10. And finally, the Bombers win gives us an excuse to go off on a tangent, and plug a cool company, Ebbets Field Flannels, and an even cooler Flannel of the Month "Imagine - A John Lennon Jersey" in honor of New York's adopted favorite son. Got a Beatles slash baseball fan to Christmas shop for? There's your answer…

Talkback: Your comments are always encouraged…

Media Savvy: Several of my friends, and one (initials DG) in particular, are going to be aghast, but I need to come clean here. I like Tim McCarver.

Sure, he's capable of blathering on more often that is required, and during the season he, like most network announcers, concentrates his efforts on the teams and geographic regions he cares about, with little attention paid to the rest, but come October, McCarver knows his stuff. He really does.

He's smart, he communicates the baseball language well, and has an uncanny knack for pointing out a trend, only to have an example of what he's talking about occur the moment the words are out of his mouth.

Joe Buck is great too, with the one exception of his call of every fly ball, no matter how deep it's hit, being tabbed a "pop" of some kind. "Rodriguez pops it into left field," on a ball hit to the track. Buck's done that since his debut with Fox, way back in 1996, and it's time to make the correction already.

But all in all, Fox does a wonderful job on baseball. They always have, and the coverage continues to improve, which is all you can ask. Those dozen camera angles, that series of shots, each with a different look at the Yankees in the same moment of winning the World Series, was Emmy-worthy all by itself…

Late Nights: Regarding the whining about the start times, it's interesting to note that it's the East Coasterners doing the complaining on this one.

Look people, the prime time start has always – always – been for the benefit of the big Northeast cities. In other words, you. And I'm no genius or anything, but it stands to reason, I'm quite sure, that if you're starting late, you're going to end late. You can't have it both ways.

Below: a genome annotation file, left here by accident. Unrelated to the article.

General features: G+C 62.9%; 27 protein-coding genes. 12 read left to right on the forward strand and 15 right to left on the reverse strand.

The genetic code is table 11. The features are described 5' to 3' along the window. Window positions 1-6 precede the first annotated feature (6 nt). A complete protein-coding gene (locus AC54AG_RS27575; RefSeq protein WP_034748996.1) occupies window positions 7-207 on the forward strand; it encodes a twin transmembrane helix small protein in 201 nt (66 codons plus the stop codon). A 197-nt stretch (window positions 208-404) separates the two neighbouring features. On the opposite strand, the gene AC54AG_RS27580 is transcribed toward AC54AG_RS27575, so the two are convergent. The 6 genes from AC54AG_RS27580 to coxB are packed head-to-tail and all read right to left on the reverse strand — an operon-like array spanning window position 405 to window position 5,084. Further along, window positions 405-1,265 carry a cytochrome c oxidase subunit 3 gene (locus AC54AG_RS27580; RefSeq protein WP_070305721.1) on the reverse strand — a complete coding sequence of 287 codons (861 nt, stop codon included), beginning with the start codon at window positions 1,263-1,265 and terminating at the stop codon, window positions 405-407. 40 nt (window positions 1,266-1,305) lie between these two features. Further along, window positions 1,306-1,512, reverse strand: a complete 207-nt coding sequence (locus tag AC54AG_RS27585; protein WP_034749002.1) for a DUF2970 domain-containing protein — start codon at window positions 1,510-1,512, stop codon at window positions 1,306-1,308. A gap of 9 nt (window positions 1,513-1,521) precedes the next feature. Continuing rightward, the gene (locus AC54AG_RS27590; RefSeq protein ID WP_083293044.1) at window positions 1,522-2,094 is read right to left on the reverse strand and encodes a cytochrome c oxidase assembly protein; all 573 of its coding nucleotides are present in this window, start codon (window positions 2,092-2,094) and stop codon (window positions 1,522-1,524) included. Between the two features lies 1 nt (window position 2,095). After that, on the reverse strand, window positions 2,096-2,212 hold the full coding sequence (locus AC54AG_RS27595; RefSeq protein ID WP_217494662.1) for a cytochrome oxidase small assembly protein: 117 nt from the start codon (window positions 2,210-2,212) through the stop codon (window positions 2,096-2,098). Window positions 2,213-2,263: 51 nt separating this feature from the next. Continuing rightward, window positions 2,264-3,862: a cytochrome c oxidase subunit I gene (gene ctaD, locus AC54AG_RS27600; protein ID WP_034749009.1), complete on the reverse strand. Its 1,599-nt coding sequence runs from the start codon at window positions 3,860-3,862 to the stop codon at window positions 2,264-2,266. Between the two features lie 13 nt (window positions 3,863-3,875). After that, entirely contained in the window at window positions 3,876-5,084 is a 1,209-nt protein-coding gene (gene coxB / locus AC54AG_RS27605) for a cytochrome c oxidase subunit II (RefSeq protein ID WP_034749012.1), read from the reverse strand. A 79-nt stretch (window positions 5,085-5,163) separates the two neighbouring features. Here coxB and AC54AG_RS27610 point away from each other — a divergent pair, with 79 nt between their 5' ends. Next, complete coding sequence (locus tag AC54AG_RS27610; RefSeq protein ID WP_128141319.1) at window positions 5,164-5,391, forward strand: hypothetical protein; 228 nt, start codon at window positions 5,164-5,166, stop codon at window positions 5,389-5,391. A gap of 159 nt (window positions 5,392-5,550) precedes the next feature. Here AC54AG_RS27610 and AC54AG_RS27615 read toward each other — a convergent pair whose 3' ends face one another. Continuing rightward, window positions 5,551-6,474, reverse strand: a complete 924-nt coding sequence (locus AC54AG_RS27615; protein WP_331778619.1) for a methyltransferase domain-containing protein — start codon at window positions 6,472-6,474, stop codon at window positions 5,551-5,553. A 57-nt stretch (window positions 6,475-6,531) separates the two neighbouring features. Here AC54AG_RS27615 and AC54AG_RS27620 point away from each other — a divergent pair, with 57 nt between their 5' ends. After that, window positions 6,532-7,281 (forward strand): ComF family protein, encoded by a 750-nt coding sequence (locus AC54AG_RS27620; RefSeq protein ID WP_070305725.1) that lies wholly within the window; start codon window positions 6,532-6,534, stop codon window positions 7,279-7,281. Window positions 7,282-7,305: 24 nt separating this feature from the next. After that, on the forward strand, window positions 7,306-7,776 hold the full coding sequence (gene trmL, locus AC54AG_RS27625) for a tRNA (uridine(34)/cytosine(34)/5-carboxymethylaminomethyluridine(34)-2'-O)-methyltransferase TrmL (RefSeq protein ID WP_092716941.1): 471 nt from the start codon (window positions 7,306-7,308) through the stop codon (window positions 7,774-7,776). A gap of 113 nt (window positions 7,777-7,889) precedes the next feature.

More importantly, it's the bleeping World Series, quite possibly the single most wonderfully American cultural event there is. C'mon, can't you let the kids stay up late two or three school nights out of the entire year?! What better reason could there possibly be?

More Media Savvy: Major props to the LAT for its fine work throughout the postseason. Print media is still vital in some parts, and we appreciate the coverage from the local treasure, even when our team isn't in the World Series.

Special shout-outs to Kevin Baxter, Mike DiGiovanna, Dylan Hernandez and Bill Shaikin. Primary baseball columnist Shaikin does double-duty whenever there's a big court case, and as you might've heard, we've got one cooking here at the moment. If you haven't seen it, here's one of the best and most important articles of 2009

Manny to Return in 2010? Not so fast. Just because Manny says he's coming back doesn't mean he's coming back. Just because it comes from Scott Boras' mouth doesn't make it so.

And just because Ned Colletti shoots down a rumor the first chance he gets, a trade to the American League is a possibility. Cross your fingers and keep the faith, as Jim Hill would say. Manny is not necessarily returning…

Statue for Sandy: The Koufax in bronze campaign continues. Please Vote “Yes on 32.” And tell a friend…

Walk for a Cure: Don't forget, the Juvenile Diabetes Research Foundation (JDRF) Los Angeles Walk to Cure Diabetes is Sunday morning. I'll be there to support the cause, and to support the Main Squeeze in her big work event of the year. And to see what Dodger Stadium looks like in November. Join us…

And remember, glove conquers all….